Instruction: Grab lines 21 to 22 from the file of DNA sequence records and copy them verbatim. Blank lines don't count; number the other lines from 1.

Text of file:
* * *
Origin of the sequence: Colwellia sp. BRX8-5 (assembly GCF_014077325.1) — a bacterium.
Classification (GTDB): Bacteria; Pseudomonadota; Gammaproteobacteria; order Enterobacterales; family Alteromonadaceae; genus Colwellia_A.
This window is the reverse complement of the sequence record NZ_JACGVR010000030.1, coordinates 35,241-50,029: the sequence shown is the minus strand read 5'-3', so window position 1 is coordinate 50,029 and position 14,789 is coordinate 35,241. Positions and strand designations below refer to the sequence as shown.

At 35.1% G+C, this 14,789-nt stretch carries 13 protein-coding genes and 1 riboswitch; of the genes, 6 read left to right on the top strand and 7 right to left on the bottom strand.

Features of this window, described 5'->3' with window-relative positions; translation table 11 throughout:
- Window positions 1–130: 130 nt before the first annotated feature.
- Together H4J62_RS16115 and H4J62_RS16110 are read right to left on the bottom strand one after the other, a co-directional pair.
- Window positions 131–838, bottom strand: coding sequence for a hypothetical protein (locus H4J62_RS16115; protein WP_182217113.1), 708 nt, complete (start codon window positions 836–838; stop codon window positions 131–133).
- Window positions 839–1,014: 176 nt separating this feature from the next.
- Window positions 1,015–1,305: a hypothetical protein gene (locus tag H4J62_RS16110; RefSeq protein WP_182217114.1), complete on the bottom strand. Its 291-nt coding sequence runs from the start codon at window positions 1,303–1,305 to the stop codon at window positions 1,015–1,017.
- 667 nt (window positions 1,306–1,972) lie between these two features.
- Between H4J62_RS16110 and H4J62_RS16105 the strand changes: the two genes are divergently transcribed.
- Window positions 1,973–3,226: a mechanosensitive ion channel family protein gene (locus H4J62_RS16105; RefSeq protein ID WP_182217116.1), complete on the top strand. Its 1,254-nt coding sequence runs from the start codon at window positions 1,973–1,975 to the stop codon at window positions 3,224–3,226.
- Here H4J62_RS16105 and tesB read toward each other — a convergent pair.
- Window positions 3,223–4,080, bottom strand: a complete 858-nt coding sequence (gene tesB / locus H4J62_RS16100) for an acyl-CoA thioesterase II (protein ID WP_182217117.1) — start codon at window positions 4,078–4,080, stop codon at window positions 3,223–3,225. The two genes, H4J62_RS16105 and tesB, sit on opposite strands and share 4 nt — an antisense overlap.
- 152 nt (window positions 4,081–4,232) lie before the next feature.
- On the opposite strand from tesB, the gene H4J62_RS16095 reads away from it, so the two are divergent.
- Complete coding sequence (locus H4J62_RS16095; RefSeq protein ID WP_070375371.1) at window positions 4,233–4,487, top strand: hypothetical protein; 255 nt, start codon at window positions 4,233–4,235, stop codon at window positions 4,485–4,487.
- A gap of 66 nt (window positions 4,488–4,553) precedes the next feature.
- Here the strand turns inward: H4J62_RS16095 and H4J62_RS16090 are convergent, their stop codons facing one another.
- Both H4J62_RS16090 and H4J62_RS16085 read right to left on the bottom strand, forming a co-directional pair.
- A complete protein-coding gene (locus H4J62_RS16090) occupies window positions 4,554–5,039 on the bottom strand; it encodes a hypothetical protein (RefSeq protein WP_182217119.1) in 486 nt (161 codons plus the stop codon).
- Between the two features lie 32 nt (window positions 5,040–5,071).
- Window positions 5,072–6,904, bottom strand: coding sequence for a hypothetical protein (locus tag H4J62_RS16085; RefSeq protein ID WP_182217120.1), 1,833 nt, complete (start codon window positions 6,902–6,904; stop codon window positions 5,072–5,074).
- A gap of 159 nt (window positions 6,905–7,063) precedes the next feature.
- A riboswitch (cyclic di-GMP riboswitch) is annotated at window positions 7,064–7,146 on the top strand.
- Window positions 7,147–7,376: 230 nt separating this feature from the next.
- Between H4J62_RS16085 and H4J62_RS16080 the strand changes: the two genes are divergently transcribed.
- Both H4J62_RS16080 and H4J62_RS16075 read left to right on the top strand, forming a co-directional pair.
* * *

- Both H4J62_RS16090 and H4J62_RS16085 read right to left on the bottom strand, forming a co-directional pair.
- A complete protein-coding gene (locus H4J62_RS16090) occupies window positions 4,554–5,039 on the bottom strand; it encodes a hypothetical protein (RefSeq protein WP_182217119.1) in 486 nt (161 codons plus the stop codon).